Biden visits Missouri, calls for national healing

Democratic presidential candidate, former Vice President Joe Biden acknowledges the crowd during a campaign rally on Saturday in Kansas City, Missouri.

KANSAS CITY — Joe Biden used just a few words to sum up the state of the Democratic race for the presidential nomination.

“Folks, what a difference a week makes,” he said Saturday, giving an appreciative laugh.

Seven days before, Biden stood on the threshold of falling desperately out of contention. As South Carolina counted the primary votes last Saturday, a restoration of his hopes took shape.

His overwhelming victory there, along with endorsements he gained from Democratic adversaries exiting the race and a bonanza of delegates in the Super Tuesday voting, put a spring in Biden’s step as he came to Kansas City Saturday night just ahead of the Missouri primary.

“I believe with every fiber of my being that it’s our obligation to repair this country in a way that is badly needed,” the former vice president told the crowd.

Biden spoke beneath the Liberty Memorial on the level above the National World War I Museum. The crowd cheered the candidate’s call for healing the divisions of the nation.

“Our children are watching, our children are listening. Think about this. How many of you have had to pull you child away from the television set when the president’s on? Not a joke,” he said. “Look, folks, the world is watching, and they’re wondering. So it’s time for America to get back up.”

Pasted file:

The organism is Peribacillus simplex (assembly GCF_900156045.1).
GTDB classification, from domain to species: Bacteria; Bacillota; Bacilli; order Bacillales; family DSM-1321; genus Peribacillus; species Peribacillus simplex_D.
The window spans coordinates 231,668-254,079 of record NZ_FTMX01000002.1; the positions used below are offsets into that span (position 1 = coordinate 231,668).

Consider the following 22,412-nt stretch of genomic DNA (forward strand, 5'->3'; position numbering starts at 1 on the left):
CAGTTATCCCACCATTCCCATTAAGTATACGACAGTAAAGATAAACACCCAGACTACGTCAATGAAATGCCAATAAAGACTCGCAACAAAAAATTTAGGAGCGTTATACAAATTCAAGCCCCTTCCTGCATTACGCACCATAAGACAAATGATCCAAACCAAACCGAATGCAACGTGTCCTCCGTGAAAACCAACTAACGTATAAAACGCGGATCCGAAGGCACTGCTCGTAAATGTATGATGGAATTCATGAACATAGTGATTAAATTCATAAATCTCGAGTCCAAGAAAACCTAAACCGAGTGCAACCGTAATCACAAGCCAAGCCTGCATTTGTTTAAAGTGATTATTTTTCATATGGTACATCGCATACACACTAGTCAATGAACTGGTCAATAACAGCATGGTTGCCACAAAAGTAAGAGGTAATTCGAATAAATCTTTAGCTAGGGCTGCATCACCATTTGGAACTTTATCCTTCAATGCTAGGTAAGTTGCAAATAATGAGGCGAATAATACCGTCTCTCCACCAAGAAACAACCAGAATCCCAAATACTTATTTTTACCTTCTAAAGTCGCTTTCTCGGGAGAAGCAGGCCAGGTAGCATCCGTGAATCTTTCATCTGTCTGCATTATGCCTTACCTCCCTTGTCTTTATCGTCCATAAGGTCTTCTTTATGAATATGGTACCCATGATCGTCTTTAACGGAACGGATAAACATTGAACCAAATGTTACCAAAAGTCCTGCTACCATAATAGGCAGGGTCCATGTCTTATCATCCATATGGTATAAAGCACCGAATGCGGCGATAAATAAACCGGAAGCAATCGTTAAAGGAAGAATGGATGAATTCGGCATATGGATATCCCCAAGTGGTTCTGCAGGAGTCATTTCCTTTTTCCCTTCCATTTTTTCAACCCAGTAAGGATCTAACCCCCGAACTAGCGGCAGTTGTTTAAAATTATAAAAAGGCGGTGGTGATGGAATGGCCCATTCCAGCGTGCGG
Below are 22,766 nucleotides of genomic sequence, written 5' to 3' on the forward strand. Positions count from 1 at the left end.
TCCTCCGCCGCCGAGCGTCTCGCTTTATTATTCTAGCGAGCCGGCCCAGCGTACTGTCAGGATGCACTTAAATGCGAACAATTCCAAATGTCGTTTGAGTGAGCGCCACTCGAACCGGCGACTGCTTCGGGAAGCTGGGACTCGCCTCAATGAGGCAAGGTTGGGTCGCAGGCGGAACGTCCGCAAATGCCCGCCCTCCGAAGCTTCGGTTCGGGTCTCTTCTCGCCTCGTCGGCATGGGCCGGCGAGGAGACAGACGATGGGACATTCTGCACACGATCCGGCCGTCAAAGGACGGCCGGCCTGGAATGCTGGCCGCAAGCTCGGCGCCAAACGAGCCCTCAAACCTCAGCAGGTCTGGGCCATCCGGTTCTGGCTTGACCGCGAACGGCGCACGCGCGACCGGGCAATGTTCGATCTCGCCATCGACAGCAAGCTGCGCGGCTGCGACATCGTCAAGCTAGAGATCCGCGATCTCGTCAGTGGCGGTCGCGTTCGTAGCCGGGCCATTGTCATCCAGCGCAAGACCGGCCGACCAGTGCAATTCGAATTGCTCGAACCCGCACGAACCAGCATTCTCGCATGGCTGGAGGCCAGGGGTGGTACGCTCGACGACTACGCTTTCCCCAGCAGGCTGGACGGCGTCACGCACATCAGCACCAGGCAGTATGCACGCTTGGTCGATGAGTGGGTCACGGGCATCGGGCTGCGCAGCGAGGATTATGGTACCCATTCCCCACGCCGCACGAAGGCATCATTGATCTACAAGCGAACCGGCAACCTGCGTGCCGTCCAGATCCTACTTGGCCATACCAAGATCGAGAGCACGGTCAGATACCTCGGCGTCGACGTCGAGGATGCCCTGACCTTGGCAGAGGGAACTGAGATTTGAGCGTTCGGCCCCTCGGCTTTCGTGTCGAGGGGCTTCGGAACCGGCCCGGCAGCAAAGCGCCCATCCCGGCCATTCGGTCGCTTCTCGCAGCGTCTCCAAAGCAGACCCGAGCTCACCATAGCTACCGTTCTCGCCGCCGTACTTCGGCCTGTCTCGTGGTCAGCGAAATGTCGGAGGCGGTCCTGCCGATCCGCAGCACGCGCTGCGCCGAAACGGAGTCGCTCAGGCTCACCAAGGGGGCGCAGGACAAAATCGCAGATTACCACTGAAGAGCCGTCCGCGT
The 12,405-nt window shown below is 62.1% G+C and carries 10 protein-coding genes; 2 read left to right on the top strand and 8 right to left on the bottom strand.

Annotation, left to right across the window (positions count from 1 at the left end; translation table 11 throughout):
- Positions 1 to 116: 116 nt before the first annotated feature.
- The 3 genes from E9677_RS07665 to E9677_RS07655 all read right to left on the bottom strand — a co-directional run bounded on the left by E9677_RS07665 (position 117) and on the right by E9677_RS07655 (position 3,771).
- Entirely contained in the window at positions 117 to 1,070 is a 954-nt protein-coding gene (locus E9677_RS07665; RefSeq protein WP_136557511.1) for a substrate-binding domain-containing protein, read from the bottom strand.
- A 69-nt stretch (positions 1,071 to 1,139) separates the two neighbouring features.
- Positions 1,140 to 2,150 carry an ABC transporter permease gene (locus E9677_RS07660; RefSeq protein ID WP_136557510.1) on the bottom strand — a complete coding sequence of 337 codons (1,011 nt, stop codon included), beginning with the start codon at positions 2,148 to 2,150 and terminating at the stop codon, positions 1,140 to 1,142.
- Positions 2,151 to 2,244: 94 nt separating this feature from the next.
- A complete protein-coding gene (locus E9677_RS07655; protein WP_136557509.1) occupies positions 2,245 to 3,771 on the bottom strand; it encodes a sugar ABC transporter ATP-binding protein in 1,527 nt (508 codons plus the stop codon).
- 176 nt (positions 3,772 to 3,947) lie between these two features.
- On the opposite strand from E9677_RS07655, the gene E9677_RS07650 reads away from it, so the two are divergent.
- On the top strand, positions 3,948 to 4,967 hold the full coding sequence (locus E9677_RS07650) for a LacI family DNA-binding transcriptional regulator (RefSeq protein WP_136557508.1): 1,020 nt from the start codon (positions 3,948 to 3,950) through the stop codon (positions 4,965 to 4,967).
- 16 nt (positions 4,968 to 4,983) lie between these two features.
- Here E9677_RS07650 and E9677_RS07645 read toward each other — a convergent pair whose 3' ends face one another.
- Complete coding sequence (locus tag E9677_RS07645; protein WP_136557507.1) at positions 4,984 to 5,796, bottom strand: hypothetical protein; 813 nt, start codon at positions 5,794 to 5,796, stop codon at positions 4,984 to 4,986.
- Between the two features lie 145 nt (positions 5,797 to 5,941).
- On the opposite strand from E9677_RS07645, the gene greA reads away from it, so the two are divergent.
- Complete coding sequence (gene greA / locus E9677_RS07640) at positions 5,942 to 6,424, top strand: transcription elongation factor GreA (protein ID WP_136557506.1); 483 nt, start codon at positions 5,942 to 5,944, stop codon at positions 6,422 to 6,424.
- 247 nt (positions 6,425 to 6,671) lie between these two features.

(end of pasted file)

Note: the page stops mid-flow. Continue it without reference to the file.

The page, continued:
Biden had only glancing criticisms for Vermont Sen. Bernie Sanders, the remaining candidate within striking distance of the Democratic nomination. He did not pull punches when referring to President Trump.

“We have to beat Donald Trump and the Republican Party, but we can’t become like them,” he told the crowd.

The Democrat touched upon the help he has received from Missourians in the past, name-checking former Sen. Tom Eagleton and others, and called for his supporters to be positive about the future.

He urged a national health care initiative to take on cancer, diabetes and Alzheimer’s disease, and the candidate promised to work with global allies to return the United States to a prominent spot on the international stage.

The middle class, Biden said, should take heart in his candidacy.

“Wall Street didn’t build your country,” he said. “You built this country.”

Karen Planalp, a Buchanan County Democrat, attended the get-out-the-vote rally and found an appeal in Biden’s message.

“He is respected globally, and he will bring respect back to the United States, everything from education, military support, health care, of course guns, and he will just bring respect to the United States on a global level,” she said.

Protesters interrupted the event for a short time, yelling at Biden about housing issues. He said he would address their concerns, but when their shouting continued, he said, “This is not a Trump rally.”

Those yelling were escorted out by police.

Polls will be open from 6 a.m. to 7 p.m. on Tuesday. Voters can pick from Democratic, Republican, Libertarian, Constitution and Green party ballots.

Sanders, who had scheduled a Kansas City event on Monday, canceled the event, citing scheduling constraints.

Ken Newton can be reached at Follow him on Twitter: @SJNPNewton.